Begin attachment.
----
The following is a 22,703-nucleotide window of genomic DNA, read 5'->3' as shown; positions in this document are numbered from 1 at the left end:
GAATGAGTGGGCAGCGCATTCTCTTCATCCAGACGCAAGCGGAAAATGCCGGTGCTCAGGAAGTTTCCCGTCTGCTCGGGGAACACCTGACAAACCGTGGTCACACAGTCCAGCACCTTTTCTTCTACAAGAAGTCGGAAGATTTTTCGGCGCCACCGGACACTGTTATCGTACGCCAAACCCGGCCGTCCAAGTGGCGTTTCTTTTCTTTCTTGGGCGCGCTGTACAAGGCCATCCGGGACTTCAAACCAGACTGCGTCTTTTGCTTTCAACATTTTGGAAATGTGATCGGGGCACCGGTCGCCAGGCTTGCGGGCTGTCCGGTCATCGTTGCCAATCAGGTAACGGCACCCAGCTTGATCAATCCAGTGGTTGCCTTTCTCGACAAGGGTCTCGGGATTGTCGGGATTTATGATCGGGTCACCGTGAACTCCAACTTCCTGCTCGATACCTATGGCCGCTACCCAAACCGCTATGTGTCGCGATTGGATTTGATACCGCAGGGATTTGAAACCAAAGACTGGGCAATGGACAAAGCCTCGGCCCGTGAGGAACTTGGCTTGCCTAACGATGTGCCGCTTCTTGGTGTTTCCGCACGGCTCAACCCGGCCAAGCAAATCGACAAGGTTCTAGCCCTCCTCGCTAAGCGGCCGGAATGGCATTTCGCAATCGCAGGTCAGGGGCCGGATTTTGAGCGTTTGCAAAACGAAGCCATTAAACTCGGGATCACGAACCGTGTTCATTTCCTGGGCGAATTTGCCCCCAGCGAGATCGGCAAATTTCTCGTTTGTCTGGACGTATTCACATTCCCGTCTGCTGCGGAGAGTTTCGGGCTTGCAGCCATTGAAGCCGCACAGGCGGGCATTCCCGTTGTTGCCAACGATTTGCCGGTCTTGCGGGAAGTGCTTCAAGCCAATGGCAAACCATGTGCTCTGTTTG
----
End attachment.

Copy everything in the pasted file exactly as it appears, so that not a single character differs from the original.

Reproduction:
The following is a 22,703-nucleotide window of genomic DNA, read 5'->3' as shown; positions in this document are numbered from 1 at the left end:
GAATGAGTGGGCAGCGCATTCTCTTCATCCAGACGCAAGCGGAAAATGCCGGTGCTCAGGAAGTTTCCCGTCTGCTCGGGGAACACCTGACAAACCGTGGTCACACAGTCCAGCACCTTTTCTTCTACAAGAAGTCGGAAGATTTTTCGGCGCCACCGGACACTGTTATCGTACGCCAAACCCGGCCGTCCAAGTGGCGTTTCTTTTCTTTCTTGGGCGCGCTGTACAAGGCCATCCGGGACTTCAAACCAGACTGCGTCTTTTGCTTTCAACATTTTGGAAATGTGATCGGGGCACCGGTCGCCAGGCTTGCGGGCTGTCCGGTCATCGTTGCCAATCAGGTAACGGCACCCAGCTTGATCAATCCAGTGGTTGCCTTTCTCGACAAGGGTCTCGGGATTGTCGGGATTTATGATCGGGTCACCGTGAACTCCAACTTCCTGCTCGATACCTATGGCCGCTACCCAAACCGCTATGTGTCGCGATTGGATTTGATACCGCAGGGATTTGAAACCAAAGACTGGGCAATGGACAAAGCCTCGGCCCGTGAGGAACTTGGCTTGCCTAACGATGTGCCGCTTCTTGGTGTTTCCGCACGGCTCAACCCGGCCAAGCAAATCGACAAGGTTCTAGCCCTCCTCGCTAAGCGGCCGGAATGGCATTTCGCAATCGCAGGTCAGGGGCCGGATTTTGAGCGTTTGCAAAACGAAGCCATTAAACTCGGGATCACGAACCGTGTTCATTTCCTGGGCGAATTTGCCCCCAGCGAGATCGGCAAATTTCTCGTTTGTCTGGACGTATTCACATTCCCGTCTGCTGCGGAGAGTTTCGGGCTTGCAGCCATTGAAGCCGCACAGGCGGGCATTCCCGTTGTTGCCAACGATTTGCCGGTCTTGCGGGAAGTGCTTCAAGCCAATGGCAAACCATGTGCTCTGTTTG